Supporting Native-Led Environmental Justice Movements

The climate and environmental justice movements, as well as the philanthropic organizations that support them, have a long way to go to be substantively inclusive of Native communities around climate and the environment. Centering Indigenous communities and their ways of knowing will go far in developing a more just society for all. Here are some steps that funders and environmental NGOs can take:

  1. Get educated: Educate yourself about Native issues, lands, and environmental activism. This includes educating yourself on the theft of Native lands and resources, and how this has contributed to U.S. development. This article series is one good start at self-education.
  2. Connect with Native organizations: There is no shortage of Native organizations doing environmental and climate-related work. Form intentional, meaningful connections with these organizations and Native leaders.
  3. Invest in Native organizations: Philanthropy needs to invest in Native environmental and climate justice work.
  4. Move beyond whiteness: Philanthropy and mainstream environmental and climate justice organizations need to move beyond white-centered frameworks in advancing justice. Indigenous peoples have time-tested knowledge systems that are invaluable to advancing environmental and climate justice.



  1. S. Department of the Interior, Office of the Special Trustee for American Indians (OST), “OST Statistics and Facts,” accessed August 23, 2020.
  2. Maura Grogan, with Rebecca Morse and April Youpee-Roll, Native American Lands and Natural Resource Development (New York: Revenue Watch Institute, 2011), 3.
  3. Department of Energy, “Department of Energy Makes Up To $11.5 Million Available for Energy Infrastructure Deployment on Tribal Lands,” February 16, 2018.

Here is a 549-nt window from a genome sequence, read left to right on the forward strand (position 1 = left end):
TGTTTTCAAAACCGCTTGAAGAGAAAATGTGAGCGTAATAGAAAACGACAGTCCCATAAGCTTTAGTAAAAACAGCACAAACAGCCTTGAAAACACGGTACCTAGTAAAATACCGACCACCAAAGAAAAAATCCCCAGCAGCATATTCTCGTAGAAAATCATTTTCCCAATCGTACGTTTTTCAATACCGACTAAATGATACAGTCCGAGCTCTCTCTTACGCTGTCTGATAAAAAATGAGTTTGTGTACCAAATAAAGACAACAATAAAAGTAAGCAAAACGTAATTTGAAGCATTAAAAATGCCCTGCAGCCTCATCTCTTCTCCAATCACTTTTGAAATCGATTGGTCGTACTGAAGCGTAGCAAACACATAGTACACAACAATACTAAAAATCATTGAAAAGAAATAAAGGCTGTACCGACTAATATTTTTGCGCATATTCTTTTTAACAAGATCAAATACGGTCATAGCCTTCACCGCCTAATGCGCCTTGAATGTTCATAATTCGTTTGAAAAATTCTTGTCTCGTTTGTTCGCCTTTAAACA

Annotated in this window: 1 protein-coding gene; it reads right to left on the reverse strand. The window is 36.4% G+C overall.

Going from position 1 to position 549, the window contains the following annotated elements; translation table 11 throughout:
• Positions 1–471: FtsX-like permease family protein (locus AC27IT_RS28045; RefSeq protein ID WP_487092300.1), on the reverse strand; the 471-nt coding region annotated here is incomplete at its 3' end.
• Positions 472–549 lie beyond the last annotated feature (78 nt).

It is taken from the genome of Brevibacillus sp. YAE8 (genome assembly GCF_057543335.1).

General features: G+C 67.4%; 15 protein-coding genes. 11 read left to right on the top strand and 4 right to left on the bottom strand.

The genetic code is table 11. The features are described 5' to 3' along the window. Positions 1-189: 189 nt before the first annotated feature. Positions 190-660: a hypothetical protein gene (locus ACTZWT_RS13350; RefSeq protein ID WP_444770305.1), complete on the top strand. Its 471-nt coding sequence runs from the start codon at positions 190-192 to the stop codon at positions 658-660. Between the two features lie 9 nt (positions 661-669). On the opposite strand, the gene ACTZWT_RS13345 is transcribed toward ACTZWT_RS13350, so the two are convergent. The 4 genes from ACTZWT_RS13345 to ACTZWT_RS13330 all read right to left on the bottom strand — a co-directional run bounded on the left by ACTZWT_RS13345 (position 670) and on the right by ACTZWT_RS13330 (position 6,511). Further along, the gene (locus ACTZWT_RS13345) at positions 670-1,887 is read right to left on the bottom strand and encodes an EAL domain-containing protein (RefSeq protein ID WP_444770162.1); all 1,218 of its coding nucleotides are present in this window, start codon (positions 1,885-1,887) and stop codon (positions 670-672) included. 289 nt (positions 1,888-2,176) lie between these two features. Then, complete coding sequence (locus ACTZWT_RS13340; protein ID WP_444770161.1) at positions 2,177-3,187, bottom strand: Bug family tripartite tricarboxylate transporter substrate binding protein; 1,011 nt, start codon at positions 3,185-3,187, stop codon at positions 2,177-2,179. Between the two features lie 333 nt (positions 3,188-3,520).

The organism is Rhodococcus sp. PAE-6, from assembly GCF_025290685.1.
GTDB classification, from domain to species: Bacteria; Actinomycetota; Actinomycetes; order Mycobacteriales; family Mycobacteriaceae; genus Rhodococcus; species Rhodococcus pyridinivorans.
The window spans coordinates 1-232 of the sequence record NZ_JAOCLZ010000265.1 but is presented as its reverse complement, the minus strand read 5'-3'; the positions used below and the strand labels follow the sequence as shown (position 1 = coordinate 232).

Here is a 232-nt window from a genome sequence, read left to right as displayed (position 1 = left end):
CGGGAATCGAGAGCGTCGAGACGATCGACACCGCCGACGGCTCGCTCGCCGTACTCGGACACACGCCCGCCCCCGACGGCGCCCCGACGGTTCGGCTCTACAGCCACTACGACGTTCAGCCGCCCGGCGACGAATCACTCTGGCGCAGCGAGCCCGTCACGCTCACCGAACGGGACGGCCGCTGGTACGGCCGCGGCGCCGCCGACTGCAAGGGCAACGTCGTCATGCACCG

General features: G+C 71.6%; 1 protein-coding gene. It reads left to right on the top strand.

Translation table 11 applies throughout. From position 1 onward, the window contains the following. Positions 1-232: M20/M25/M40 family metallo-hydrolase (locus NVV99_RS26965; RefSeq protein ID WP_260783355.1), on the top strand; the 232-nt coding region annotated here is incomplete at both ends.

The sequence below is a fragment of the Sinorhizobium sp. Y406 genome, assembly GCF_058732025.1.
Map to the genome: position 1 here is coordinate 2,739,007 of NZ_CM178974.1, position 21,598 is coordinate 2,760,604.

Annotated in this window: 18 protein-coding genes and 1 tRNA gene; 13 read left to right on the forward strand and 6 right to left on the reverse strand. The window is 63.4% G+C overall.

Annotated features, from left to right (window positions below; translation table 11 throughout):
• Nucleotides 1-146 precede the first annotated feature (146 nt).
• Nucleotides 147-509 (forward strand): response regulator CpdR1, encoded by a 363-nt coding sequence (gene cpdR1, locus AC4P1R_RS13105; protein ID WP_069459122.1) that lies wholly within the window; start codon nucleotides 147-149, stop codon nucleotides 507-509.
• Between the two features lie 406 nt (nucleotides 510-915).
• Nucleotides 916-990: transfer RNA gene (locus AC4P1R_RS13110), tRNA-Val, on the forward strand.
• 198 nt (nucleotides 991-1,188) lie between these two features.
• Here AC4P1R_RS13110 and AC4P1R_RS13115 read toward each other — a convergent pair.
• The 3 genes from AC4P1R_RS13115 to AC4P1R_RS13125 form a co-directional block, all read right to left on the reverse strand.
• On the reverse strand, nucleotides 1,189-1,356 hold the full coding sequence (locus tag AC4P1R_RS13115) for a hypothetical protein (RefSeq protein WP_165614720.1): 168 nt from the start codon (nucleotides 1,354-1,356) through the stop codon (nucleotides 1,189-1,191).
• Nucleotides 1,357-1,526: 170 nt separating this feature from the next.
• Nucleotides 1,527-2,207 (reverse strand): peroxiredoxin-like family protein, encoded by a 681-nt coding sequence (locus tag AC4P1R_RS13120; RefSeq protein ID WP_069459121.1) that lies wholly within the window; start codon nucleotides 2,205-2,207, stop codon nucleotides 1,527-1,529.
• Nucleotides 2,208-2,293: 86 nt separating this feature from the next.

4. Shawn Regan and Terry L. Anderson, “The Energy Wealth of Indian Nations,” LSU Journal of Energy Law and Resources 3, no. 1 (Fall 2014): 195.
  5. Johnnye Lewis, Joseph Hoover, and Debra MacKenzie, “Mining and Environmental Health Disparities in Native American Communities,” Current Environmental Health Reports 4, no. 2 (June 2017): 130–41.
  6. Government Settles Indian Trust Fund Suit,” Cultural Survival, accessed August 19, 2020.
  7. Philip Burnham, Indian Country, God’s Country: Native Americans and the National Parks (Washington, DC: Island Press, 2000); Heidi Glasel, Review of Disposing of Wilderness: Indian Removal and the Making of the National Parks by Mark David Spence [note: the reviewer made a mistake in the title, which correctly is Dispossessing the Wilderness: Indian Removal and the Making of the National Parks] and American Indians and National Parks by Robert H. Keller and Michael F. Turek, American Indian Quarterly 25, no. 2 (2001): 313–15; and Robert H. Keller and Michael F. Turek, American Indians and National Parks (Tucson, AZ: University of Arizona Press, 1998).
  8. Patrick Barkham, “Human rights abuses complaint against WWF to be examined by OECD,” Guardian, January 5, 2017; Katie J. M. Baker and Tom Warren, “A Leaked Report Shows WWF Was Warned Years Ago Of ‘Frightening’ Abuses,” BuzzFeed News, March 5, 2019.
  9. Hillary Renick, “Fire, Forests, and Our Lands: An Indigenous Ecological Perspective,” Nonprofit Quarterly, March 16, 2020; and see Thomas Fuller and Matthew Abbott, “Reducing Fire, and Cutting Carbon Emissions, the Aboriginal Way,” New York Times, January 16, 2020.
  10. Dorceta E. Taylor, Diversity in Environmental Organizations: Reporting and Transparency, Report No. 1 (Ann Arbor, MI: University of Michigan School for the Environment and Sustainability, January 2018).
  11. 2019 Transparency Report Card,” Green 2.0, accessed August 17, 2020.
  12. The analysis and calculations that follow are the author’s own, based on data obtained from Candid and Native Americans in Philanthropy. See Native Americans in Philanthropy, “Investing in Native Communities.”
  13. First Nations Development Institute, Growing Inequity: Large Foundation Giving to Native American Organizations and Causes, 2006–2014 (Longmont, CO: First Nations Development Institute, 2018), 33; and see Native Americans in Philanthropy, “Investing in Native Communities.”
  14. Analysis and calculations are the author’s own, based on data obtained from Candid and Native Americans in Philanthropy.
  15. Giving Compass, “Welcome to Animal Philanthropy: A Collection By Animal Grantmakers,” May 27, 2020.
  16. First Nations Development Institute, Growing Inequity.
  17. Alison Cagle, “Still Standing: Youth activism and legal advocacy work hand in hand in the fight for justice,” Earthjustice, July 6, 2020.
  18. Utah Diné Bikéyah Tribe, “Native Wisdom Speaks at Bears Ears National Monument: Will America Listen?,” media kit, 2017.